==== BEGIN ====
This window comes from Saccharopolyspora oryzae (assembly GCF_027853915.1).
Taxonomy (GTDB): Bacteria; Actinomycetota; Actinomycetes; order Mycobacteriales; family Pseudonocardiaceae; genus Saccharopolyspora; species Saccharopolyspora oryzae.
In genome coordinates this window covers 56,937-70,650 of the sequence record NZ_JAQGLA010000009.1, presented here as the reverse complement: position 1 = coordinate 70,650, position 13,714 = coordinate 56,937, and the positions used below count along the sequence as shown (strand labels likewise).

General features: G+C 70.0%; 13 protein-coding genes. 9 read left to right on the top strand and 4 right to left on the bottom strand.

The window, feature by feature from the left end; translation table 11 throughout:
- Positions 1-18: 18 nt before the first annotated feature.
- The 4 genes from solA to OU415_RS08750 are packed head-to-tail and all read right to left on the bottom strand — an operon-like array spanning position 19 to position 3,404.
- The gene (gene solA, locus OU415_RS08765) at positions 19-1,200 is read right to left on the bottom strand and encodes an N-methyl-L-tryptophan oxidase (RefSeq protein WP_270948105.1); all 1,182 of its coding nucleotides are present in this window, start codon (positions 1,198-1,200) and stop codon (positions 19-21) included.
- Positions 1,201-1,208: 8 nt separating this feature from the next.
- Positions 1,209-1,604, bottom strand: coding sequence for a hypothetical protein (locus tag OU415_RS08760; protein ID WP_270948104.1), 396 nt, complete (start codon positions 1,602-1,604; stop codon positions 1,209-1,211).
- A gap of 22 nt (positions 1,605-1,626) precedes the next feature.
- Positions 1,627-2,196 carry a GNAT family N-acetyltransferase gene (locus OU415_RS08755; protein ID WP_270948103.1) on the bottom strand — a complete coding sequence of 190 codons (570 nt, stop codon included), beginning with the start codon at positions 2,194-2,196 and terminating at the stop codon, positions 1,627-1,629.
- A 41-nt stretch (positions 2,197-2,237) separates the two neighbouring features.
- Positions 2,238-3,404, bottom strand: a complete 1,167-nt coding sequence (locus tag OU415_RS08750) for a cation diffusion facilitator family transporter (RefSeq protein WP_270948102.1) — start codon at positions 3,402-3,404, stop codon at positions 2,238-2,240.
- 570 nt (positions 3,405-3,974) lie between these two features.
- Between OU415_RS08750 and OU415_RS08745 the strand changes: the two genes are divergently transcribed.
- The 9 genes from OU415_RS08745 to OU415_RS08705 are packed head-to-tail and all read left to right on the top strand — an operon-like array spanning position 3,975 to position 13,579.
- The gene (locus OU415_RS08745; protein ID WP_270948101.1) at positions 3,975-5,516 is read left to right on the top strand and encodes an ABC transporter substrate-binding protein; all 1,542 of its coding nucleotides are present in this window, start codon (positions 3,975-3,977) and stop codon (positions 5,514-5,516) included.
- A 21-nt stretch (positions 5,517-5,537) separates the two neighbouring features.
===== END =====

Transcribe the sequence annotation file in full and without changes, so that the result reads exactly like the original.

This window comes from Saccharopolyspora oryzae (assembly GCF_027853915.1).
Taxonomy (GTDB): Bacteria; Actinomycetota; Actinomycetes; order Mycobacteriales; family Pseudonocardiaceae; genus Saccharopolyspora; species Saccharopolyspora oryzae.
In genome coordinates this window covers 56,937-70,650 of the sequence record NZ_JAQGLA010000009.1, presented here as the reverse complement: position 1 = coordinate 70,650, position 13,714 = coordinate 56,937, and the positions used below count along the sequence as shown (strand labels likewise).

General features: G+C 70.0%; 13 protein-coding genes. 9 read left to right on the top strand and 4 right to left on the bottom strand.

The window, feature by feature from the left end; translation table 11 throughout:
- Positions 1-18: 18 nt before the first annotated feature.
- The 4 genes from solA to OU415_RS08750 are packed head-to-tail and all read right to left on the bottom strand — an operon-like array spanning position 19 to position 3,404.
- The gene (gene solA, locus OU415_RS08765) at positions 19-1,200 is read right to left on the bottom strand and encodes an N-methyl-L-tryptophan oxidase (RefSeq protein WP_270948105.1); all 1,182 of its coding nucleotides are present in this window, start codon (positions 1,198-1,200) and stop codon (positions 19-21) included.
- Positions 1,201-1,208: 8 nt separating this feature from the next.
- Positions 1,209-1,604, bottom strand: coding sequence for a hypothetical protein (locus tag OU415_RS08760; protein ID WP_270948104.1), 396 nt, complete (start codon positions 1,602-1,604; stop codon positions 1,209-1,211).
- A gap of 22 nt (positions 1,605-1,626) precedes the next feature.
- Positions 1,627-2,196 carry a GNAT family N-acetyltransferase gene (locus OU415_RS08755; protein ID WP_270948103.1) on the bottom strand — a complete coding sequence of 190 codons (570 nt, stop codon included), beginning with the start codon at positions 2,194-2,196 and terminating at the stop codon, positions 1,627-1,629.
- A 41-nt stretch (positions 2,197-2,237) separates the two neighbouring features.
- Positions 2,238-3,404, bottom strand: a complete 1,167-nt coding sequence (locus tag OU415_RS08750) for a cation diffusion facilitator family transporter (RefSeq protein WP_270948102.1) — start codon at positions 3,402-3,404, stop codon at positions 2,238-2,240.
- 570 nt (positions 3,405-3,974) lie between these two features.
- Between OU415_RS08750 and OU415_RS08745 the strand changes: the two genes are divergently transcribed.
- The 9 genes from OU415_RS08745 to OU415_RS08705 are packed head-to-tail and all read left to right on the top strand — an operon-like array spanning position 3,975 to position 13,579.
- The gene (locus OU415_RS08745; protein ID WP_270948101.1) at positions 3,975-5,516 is read left to right on the top strand and encodes an ABC transporter substrate-binding protein; all 1,542 of its coding nucleotides are present in this window, start codon (positions 3,975-3,977) and stop codon (positions 5,514-5,516) included.
- A 21-nt stretch (positions 5,517-5,537) separates the two neighbouring features.